The book is a perfect mix of serious and humor and Guido is a relatable character battling past demons and what is quite possibly a mental illness. I’m glad to know there are more books!

I only wish they had gotten an Italian narrator. Barrett’s slight English accent is pleasant but not at all Italian sounding.

28. “The Weight of Silence” by Heather Gudenkauf – narrated by Jim Colby, eliza Foss, Cassandra Morris, andy Paris, Therese Plummer and Tony Ward

Finished March 16

As I was reading this I had to wonder if it was the author’s first book. Not because it was bad, just the opposite, but it just felt like a first novel. Was it the shifting points of view from first to third and even second which I’ve just never seen that gave me that impression? I’ve done that with my short stories but never would have dreamed of experimenting with all three in a novel. It works in this book though, it really does. Just now when I grabbed the link to the book page I discovered that this was indeed her debut novel.

There is such a large cast of characters in a relatively short novel that I can see why she wrote this the way she did. The delineation between all the characters was very well done and helped keep the story moving. Where are the girls? I mean where are they!

It reminded me a little of a gillian Flynn novel but with even more subtle darkness. I definitely enjoyed this book and will be reading more of Gudenkauf’s stuff.

27. “Tandia” by Bryce Courtenay – narrated by Humphrey Bower

Finished March 13

I don’t remember when I first began reading this book but it must have been last year. Actually yes, I think I remember making an egg salad sandwich while listening and that kick was sometime towards the end of last year. Anyway, I had to stop. the beginning of this book is just plain brutal as Tandia, a beautiful Indian/African has her first run-in with the South African police. What happens sets up her character and the police officer for what follows in the book as she becomes a freedom fighter of sorts during the days of Apartheid.

I decided to return to the book after my friend Ricardo, who also had to stop during the first reading, returned to the book and said it was really good. I’m glad I trusted him and returned and I’m also glad the Audible app keeps position because I was able to pick up where I left off.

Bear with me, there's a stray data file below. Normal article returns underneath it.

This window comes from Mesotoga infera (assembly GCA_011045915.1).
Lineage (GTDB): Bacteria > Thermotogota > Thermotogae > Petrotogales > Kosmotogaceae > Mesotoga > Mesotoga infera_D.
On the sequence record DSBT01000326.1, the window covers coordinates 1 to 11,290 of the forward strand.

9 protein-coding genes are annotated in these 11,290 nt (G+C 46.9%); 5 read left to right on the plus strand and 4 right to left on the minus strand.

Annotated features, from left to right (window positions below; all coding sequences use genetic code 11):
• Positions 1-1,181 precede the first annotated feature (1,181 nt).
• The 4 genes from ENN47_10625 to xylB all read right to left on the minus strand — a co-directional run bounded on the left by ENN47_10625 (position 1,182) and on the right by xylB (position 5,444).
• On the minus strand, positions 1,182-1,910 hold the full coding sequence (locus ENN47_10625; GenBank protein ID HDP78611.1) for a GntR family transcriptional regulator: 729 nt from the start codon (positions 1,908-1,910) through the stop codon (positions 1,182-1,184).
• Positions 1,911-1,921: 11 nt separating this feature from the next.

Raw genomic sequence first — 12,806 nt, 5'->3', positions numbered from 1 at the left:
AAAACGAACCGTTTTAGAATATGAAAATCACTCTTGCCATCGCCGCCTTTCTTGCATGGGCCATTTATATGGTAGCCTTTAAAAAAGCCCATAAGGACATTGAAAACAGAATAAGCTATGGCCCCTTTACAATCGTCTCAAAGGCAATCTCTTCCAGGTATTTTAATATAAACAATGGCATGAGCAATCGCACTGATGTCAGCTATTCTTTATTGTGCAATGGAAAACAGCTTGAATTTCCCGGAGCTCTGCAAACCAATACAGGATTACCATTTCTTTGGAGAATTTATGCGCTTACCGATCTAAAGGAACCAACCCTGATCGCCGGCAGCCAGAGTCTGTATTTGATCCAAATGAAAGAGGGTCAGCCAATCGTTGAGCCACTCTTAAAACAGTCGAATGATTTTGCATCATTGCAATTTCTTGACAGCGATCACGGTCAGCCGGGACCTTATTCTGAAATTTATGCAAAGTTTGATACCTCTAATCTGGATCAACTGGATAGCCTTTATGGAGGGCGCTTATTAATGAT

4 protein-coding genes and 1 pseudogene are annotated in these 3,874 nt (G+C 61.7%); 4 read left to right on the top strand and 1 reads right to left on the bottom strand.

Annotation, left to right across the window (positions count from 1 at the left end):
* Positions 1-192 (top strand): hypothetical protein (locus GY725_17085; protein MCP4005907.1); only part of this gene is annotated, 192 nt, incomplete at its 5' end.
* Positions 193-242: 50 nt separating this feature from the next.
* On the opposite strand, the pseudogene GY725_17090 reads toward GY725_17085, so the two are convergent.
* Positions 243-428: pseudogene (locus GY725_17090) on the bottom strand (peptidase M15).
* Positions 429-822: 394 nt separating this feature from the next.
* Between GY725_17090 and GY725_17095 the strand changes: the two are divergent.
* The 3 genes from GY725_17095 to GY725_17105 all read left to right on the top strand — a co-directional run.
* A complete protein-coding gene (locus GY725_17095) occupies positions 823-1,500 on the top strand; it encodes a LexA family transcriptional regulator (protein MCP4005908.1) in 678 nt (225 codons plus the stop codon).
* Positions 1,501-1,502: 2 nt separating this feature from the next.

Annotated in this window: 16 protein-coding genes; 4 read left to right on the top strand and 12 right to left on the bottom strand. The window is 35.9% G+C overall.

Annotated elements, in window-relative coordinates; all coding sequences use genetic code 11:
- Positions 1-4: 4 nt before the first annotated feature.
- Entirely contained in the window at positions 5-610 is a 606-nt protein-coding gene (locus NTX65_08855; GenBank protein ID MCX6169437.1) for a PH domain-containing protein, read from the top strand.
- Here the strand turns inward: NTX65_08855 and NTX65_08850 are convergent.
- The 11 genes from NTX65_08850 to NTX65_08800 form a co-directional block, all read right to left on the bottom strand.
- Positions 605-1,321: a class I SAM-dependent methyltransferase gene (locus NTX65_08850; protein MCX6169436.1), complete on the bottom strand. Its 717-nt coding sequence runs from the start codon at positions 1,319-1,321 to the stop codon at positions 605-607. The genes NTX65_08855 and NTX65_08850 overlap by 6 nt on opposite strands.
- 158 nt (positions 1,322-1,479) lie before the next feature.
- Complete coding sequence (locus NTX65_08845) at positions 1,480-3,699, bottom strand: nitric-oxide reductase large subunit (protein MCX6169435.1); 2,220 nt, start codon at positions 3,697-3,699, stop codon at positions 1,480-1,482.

Bryce Courtenay books are awesome and Humphrey bower is the perfect narrator for them. If I meet Courtenay in the afterlife I’m going to ask him what his deal was with incredibly obese women and prostitutes.

26. “Razorhurst” by Justine Larbalestier – narrated by Rebekka rimmington, Fiona Hardingham and David Ligudzinsi

Finished March 8

I was sooooo disappointed with this book. I had high expectations after reading Larbalestier’s tweets as she researched and wrote this book. I don’t know what went wrong. It had so much potential. I jotted some notes while reading:

The narrator that reads the Kelpie chapters sounds like she’s reading a Shell Silverstein book to kindergardners and is not enjoying it. I don’t understand the separate narrators.

The other female narrator sounds like she’s running out of air. And it sounds like there are commas in really odd places.

There was no description of 1930’s anything. No description of clothing. I’m shocked after all the research she did and movies she watched.

I just didn’t like it. It was neither an adult book nor a young adult book to me. It didn’t ahve the fun feeling I get when I read YA. I just didn’t like it.

End notes. Referring to the multiple narrators, I don’t understand why there was more than one narrator needed. the book shifts between two character’s points of views so that explains the female narrators I suppose but the chapters the man read were back story chapters. The book was just sort of a clustermug, to use a Stephen King word. I was so let down that’s why I ran to Bryce Courtenay.

25. “Seven for a Secret” (Timothy Wilde Book 2) by Lyndsay Faye – narrated by Steven Boyer

Finished March 5

I love Lyndsay Faye! I love these books, I love this narrator. Faye better write these books until she just can’t write any more haha. Beautifully written, intricate mysteries, fun and relatable characters, Faye has quickly become one of my new favorite authors. She’s on Twitter too, @LyndsayFaye, so I definitely won’t miss new books.

Timothy Wilde is a great guy but of course I’ve got a crush on his drug addicted, alcoholic, womanizing firefighter and politician brother Val. wow, after writing those words together I see just what a complex character Val is haha! No wonder I like him.

24.“Falling Glass” by Adrian McKinty – narrated by Gerard Doyle

finished March 2

I just read the Audible page and apparently McKinty is a fairly well known author of Irish mysteries. I love the authors I discover thanks to Audible daily deals.

This book was really good. It’s about a hitman who comes out of retirement to track down some rich guy’s ex-wife who has disappeared with the two kids. Sounds simple enough of a story line right? Oh there’s just so much more. Very good, wonderful narrator, funny and witty.

Here’s a note I jotted down:

Sudden inexplicable switch to second person narration that made no sense. A few words that sounded like maybe n editor’s note. Very odd.

Odd indeed, but great book.

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Filed under 2015 Monthly Audio Book Lists, Audio books, baseball, doc, fellowship, in the news, Jayden, twitter me this, vet visit, writing

February’s Audio Books